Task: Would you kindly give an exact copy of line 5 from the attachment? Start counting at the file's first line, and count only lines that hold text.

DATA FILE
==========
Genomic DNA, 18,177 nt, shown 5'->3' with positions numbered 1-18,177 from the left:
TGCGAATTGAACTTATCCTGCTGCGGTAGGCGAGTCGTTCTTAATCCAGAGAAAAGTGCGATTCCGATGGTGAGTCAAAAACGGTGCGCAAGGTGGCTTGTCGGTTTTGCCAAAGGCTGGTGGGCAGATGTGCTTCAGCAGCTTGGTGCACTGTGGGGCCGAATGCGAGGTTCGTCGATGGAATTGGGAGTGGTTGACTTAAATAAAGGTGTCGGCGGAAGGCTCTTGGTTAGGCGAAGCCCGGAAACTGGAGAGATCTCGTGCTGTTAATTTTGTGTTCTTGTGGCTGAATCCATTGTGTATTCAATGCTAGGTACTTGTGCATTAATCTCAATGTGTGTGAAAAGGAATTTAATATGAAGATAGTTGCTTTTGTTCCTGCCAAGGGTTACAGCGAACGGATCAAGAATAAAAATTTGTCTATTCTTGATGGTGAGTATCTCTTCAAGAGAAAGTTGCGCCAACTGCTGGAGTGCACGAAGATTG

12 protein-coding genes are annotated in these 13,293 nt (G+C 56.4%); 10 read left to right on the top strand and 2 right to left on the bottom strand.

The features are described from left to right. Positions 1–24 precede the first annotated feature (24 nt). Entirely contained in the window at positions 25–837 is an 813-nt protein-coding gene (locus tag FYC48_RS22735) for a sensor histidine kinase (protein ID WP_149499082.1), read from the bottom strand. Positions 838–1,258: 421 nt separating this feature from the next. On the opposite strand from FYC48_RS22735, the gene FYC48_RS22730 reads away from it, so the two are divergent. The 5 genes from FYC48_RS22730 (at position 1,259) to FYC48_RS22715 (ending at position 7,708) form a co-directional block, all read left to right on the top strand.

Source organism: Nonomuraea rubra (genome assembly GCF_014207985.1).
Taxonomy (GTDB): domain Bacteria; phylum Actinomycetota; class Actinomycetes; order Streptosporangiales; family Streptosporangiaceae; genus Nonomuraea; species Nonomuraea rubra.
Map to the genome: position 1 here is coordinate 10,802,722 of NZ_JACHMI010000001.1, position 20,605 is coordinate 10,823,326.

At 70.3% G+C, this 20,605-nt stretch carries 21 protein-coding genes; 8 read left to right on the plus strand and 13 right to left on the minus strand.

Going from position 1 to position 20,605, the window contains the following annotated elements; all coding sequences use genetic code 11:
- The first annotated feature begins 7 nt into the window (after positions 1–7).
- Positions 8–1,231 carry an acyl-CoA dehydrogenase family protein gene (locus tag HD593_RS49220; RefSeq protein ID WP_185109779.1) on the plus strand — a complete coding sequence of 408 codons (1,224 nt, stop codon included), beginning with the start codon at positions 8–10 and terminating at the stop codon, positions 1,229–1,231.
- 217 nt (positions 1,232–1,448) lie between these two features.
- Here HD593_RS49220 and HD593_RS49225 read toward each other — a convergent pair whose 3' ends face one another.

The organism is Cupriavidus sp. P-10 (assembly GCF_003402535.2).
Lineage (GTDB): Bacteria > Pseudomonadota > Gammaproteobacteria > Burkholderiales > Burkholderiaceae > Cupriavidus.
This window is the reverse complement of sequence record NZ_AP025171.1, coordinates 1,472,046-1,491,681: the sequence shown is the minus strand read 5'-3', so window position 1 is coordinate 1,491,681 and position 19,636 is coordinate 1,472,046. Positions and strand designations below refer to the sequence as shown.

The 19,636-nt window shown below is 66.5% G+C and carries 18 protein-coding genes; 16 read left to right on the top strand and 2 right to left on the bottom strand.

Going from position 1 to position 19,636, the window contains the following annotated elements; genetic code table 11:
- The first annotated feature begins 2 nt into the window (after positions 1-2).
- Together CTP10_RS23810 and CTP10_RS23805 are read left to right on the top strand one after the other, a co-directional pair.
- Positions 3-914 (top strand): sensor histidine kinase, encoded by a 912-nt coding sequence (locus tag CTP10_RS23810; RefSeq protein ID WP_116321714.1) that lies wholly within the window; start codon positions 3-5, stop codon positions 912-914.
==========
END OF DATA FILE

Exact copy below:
Source organism: Nonomuraea rubra (genome assembly GCF_014207985.1).